College athletics have become a business. A huge business. But ultimately, they are still extracurricular activities offered by schools. Perhaps it is the former teacher in me, but I tend to think that education in general is a good thing. Perhaps the NBA, fans, sports industry and media can scoff at the education side of it all, but the universities cannot. Their reasons for being are to educate young people in order to improve the lot of all of us. Every concession they make against that mission hurts our society.

Yes, the schools make money off of the athletes' exploits, and they reinvest that money into their facilities, programs (athletics and otherwise), staff and into the kids themselves. Those kids are given free educations. This fictional USC that I created, like most real schools, offers free tuition scholarships, free housing, free books, free meal plans, free career counseling, and free tutoring to athletes. Add that all up and it is more than the average American's annual salary. So they do pay their athletes.

People say that that is great but the kids have no money for their social lives. So get a job. People say they can't get jobs because they have practice and school. School is about 3 hours a day. Practice, weights, the trainers, etc. is about 3-4 hours a day. You sleep about 8 hours a day. That leaves around nine hours a day for meals, homework and whatever else. If you have time to go to a movie and hang out with friends some days; you have time to work to pay for it on other days. I am a lazy bastard and I was a four-year college athlete, graduated in four years, worked 5-15 hours a week and was active in the student government and university ministry.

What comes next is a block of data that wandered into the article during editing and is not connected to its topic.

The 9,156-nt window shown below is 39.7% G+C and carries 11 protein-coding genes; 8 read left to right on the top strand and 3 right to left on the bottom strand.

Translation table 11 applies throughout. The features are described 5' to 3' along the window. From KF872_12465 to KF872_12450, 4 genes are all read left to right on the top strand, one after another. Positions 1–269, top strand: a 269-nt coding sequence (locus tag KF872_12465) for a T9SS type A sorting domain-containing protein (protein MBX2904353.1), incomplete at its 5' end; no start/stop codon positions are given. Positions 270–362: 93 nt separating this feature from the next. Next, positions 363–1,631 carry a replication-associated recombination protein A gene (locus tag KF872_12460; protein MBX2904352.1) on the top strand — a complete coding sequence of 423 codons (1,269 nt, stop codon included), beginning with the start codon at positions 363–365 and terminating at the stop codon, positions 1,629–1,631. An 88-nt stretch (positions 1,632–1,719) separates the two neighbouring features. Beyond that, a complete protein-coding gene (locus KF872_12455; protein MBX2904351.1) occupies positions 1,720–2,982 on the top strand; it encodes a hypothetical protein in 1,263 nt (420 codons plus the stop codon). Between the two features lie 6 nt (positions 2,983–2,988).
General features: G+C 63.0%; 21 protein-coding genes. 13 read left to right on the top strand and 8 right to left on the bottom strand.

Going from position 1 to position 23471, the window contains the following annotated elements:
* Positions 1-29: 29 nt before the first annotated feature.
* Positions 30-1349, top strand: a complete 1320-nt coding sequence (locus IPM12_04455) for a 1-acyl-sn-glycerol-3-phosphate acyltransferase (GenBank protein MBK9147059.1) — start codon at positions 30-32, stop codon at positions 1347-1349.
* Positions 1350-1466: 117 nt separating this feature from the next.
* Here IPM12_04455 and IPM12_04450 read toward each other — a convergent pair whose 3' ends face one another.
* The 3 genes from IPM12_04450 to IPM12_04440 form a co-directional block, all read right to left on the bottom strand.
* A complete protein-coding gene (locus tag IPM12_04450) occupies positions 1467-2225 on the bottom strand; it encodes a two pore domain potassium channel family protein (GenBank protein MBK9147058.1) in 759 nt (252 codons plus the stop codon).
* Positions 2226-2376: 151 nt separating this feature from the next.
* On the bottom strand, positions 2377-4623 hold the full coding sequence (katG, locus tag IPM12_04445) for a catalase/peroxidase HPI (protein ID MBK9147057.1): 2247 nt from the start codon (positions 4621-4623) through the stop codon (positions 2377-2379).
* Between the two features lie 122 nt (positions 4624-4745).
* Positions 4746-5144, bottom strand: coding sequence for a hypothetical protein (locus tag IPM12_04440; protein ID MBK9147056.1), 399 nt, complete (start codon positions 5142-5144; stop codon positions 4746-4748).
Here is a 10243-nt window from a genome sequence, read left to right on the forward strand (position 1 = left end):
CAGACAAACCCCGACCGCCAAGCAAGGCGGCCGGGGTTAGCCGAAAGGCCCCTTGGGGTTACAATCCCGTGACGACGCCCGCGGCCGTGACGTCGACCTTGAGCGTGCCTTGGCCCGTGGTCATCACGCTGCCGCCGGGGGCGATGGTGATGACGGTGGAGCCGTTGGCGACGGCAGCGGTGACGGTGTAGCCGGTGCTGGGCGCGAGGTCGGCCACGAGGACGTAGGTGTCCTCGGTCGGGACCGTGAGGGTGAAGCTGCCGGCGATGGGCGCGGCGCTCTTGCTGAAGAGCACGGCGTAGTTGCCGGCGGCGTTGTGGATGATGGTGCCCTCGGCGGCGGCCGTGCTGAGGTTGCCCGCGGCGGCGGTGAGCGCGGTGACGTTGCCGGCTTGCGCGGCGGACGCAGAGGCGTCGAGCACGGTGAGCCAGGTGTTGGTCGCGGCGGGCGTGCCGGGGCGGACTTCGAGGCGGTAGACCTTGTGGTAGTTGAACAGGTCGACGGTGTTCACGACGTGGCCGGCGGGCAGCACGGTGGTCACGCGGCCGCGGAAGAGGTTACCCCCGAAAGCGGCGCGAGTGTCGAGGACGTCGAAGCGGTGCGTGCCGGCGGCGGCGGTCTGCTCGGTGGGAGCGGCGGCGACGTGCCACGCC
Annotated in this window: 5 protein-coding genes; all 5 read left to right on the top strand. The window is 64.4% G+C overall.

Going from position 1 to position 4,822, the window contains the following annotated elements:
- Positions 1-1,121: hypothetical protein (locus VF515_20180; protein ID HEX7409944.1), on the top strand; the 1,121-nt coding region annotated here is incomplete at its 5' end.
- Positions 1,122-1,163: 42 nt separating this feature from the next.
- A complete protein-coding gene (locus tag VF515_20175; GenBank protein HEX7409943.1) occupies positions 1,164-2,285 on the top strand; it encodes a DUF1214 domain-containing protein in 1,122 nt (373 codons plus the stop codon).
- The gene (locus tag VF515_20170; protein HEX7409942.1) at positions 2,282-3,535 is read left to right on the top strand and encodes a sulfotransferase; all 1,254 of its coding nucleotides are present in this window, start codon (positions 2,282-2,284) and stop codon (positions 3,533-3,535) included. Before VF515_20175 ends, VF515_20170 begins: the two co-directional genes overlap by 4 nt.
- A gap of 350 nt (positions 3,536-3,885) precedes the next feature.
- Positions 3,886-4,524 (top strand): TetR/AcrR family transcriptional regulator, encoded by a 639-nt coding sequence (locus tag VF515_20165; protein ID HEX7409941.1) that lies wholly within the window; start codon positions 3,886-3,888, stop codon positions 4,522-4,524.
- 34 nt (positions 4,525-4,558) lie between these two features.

Are the NCAA's illegal benefits rules a little too sweeping? Should it really be illegal for a student trainer to buy a birthday present for an athlete she met in the training room and became friends with? Perhaps not, but that is the way laws work too. Stealing a candy bar is not as great an offense as stealing a car, but either way it is still stealing right? A line has to be drawn somewhere and they drew that line.

Is the NBA's age rule just a way to make colleges make more money because the stars bolt for the pros? Do you really think the NBA would rather have another institution making boatloads of money instead of themselves if it did not benefit them somehow? It benefits the NBA because teams have a far more realistic understanding of a players' abilities before they sign him to multi-million dollar contracts. And if the kids go to five classes in the first semester and then drop out once the season ends, at least they went to five college classes. The alternative is opening the doors and letting NBA teams draft sophomores in high school thus insuring their utter failures in life once their three-year NBA careers are over.

So is Mustard at fault for taking the money? Absolutely. So are all the people who gave it to him and those who turned a blind eye. Is the NBA wrong for insisting on getting an extra year to scout its prospective employees? Absolutely not. Teams can offer contracts to whomever they want whenever they want, just like any other business. Is the NCAA wrong for insisting upon amateurism? Absolutely not. They are students who play sports, nice visa versa.